But to do so, Ricciardo must immediately hit the ground running in a troublesome machine. He claims he isn’t concerned by adapting to the worst car on the grid at present and that alone will provide an interesting element of hindsight into the extent of his McLaren troubles. Ricciardo is set to encounter the same braking and corner entry instability that plagued his spell with the papaya squad and exercising those demons will be pivotal to his chances of success.

As will ensuring he has the measure of new team-mate Yuki Tsunoda, who has enjoyed an outstanding renaissance in his third campaign with AlphaTauri this season. Previously slammed for committing too many preventable errors, Tsunoda has eradicated the mistakes this year and delivered an exceptional level of consistency amid challenging circumstances.

Nevertheless, it’s difficult to truly nail down how good the Japanese representative has been when his team-mate was regularly off the pace. Has his improvement been flattered by de Vries’ troubles or is Tsunoda coming of age and unlocking the potential that he showcased all the way through the feeder categories and has at times been on display since his promotion to the top tier?

Ricciardo in that sense should provide a true benchmark of Tsunoda’s capabilities. Despite his troubles adapting during his ill-fated McLaren spell, a version of Ricciardo anywhere close to his best level would provide a serious challenge for Tsunoda to overcome in equal machinery.

Beating Ricciardo would serve as a glittering audition in itself and one that might clear the path for future promotion to Red Bull. If Red Bull stood by Tsunoda – in spite of the lack of alternatives – during his hugely inconsistent first two years, Marko clearly sees something in him that suggests he can eventually warrant being an option for the senior team. Therefore, what better way of testing his credentials than going up against a former Red Bull race winner?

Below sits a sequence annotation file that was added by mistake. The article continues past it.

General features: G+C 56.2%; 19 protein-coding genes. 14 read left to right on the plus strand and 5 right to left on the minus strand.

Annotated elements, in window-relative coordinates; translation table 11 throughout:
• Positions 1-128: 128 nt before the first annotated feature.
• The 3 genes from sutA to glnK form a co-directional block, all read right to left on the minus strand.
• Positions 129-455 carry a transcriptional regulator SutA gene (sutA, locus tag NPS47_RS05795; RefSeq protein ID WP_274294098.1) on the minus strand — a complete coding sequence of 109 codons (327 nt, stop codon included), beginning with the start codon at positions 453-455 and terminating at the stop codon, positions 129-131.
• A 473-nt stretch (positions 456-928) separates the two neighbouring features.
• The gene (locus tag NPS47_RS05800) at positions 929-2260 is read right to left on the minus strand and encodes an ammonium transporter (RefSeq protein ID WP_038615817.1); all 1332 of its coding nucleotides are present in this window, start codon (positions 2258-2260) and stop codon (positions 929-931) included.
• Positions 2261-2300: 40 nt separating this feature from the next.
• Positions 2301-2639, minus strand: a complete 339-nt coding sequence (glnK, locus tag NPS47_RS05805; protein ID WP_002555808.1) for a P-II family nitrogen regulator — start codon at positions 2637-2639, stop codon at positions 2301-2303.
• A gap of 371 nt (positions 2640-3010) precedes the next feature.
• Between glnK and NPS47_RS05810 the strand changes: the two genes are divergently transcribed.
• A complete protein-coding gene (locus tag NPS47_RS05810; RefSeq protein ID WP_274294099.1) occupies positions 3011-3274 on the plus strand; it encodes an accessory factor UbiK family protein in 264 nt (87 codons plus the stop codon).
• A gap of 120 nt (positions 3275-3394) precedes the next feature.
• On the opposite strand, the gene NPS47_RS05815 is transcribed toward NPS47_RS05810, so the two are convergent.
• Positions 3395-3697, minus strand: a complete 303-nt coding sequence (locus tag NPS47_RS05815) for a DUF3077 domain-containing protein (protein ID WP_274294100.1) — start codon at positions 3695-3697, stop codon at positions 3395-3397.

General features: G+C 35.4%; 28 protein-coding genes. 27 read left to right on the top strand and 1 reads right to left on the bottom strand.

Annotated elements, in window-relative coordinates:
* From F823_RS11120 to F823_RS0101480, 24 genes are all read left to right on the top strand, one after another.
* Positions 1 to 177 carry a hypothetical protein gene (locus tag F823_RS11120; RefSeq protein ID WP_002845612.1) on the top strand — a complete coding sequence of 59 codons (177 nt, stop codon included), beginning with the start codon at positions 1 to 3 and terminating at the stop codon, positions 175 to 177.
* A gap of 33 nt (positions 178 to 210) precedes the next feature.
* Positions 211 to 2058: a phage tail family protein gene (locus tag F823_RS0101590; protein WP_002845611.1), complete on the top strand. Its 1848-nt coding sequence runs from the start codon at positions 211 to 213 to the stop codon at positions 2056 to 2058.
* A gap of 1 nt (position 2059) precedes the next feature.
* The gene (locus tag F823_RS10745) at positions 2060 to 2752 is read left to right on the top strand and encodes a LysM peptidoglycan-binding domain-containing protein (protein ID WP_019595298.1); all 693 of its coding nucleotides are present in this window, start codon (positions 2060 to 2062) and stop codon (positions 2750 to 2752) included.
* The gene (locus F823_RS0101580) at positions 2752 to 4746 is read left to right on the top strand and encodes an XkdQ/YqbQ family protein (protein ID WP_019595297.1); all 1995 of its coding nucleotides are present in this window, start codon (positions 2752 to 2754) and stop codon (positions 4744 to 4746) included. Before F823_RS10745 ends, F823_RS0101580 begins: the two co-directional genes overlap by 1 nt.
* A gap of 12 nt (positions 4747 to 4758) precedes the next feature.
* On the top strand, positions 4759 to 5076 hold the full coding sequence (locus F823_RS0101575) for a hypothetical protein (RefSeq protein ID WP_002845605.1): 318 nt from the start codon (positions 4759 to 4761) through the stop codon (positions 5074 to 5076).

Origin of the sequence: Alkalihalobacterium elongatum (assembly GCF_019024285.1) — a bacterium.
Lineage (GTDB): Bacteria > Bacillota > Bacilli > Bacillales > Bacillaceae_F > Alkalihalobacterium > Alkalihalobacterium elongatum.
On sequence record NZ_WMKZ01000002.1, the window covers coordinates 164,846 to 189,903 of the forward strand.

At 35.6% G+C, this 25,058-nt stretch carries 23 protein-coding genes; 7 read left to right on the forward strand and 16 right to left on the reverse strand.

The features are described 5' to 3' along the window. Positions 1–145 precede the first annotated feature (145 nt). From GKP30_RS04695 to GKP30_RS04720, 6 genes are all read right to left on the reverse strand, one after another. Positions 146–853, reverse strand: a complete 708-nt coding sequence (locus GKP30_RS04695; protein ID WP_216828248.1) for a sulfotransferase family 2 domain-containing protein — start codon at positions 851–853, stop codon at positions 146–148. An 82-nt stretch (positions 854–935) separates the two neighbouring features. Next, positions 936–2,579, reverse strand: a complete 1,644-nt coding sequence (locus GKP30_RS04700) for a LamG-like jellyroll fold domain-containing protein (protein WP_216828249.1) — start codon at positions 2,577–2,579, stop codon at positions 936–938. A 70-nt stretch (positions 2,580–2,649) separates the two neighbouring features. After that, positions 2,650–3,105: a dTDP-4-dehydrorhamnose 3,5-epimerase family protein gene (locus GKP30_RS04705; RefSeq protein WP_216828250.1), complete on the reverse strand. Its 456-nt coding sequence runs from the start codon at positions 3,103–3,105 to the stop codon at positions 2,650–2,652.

Even if a Red Bull drive fails to materialise, a reasonable record against Ricciardo could elevate Tsunoda to the front of other teams’ wishlists. Conveniently, there have already been reports that Honda is eyeing up Tsunoda moving across to Aston Martin once the Japanese manufacturer begins powering the British marque from 2026.

Either way, Ricciardo and Tsunoda will likely be locked in a three-way shootout along with Red Bull’s Sergio Perez for the second seat alongside Max Verstappen for 2025. The Mexican is out of contract beyond the end of next year and has suffered an alarming slump in form as of late that has witnessed him fail to advance through to Q3 across the previous five qualifying sessions.

Sergio Perez (MEX) Red Bull Racing. 30.06.2023. Formula 1 World Championship, Rd 10, Austrian Grand Prix, Spielberg, Austria, Qualifying Day.

Both Horner and Marko have moved to reassure Perez that his place is secure for the time being – but his current blip transcending into a permanent rut could position his seat under threat.  

Whilst the upside for either current AlphaTauri pilot could be to land the most prized but challenging seat in F1 currently, the worst-case scenario could be the worrying prospect of losing their place on the grid altogether.

Despite not being granted his F1 bow on this occasion, Red Bull junior driver Liam Lawson absolutely remains in the conversation regarding a 2024 opening with AlphaTauri.

Lawson remains highly regarded by Marko and the door hasn’t shut on his avid hopes just yet. The Kiwi has certainly not done his chances any harm by responding admirably to being handed the Pierre Gasly treatment and getting shipped off to the Japanese Super Formula series for 2023, registering three victories in six races to sit only one point shy of the championship lead.

Whilst taking on a tried and tested 35-year-old Ricciardo is invariably a damning indictment against the purpose of the Red Bull academy – especially after Lawson was already overlooked in favour of de Vries for this year – throwing the 21-year-old in mid-season with a capricious car would have threatened to derail his F1 career before it had properly built up any momentum.

Whether bringing Ricciardo back into the fold transpires to be a worthwhile choice will be determined in the months to come, but the popular Australian’s comeback definitely makes sense for all parties involved in the Red Bull motorsport stable.

Through an atmosphere of unpredictability, Ricciardo’s return has unquestionably provided one certainty by ramping up the stakes considerably on a plethora of drivers between now and the end of the 2023 season.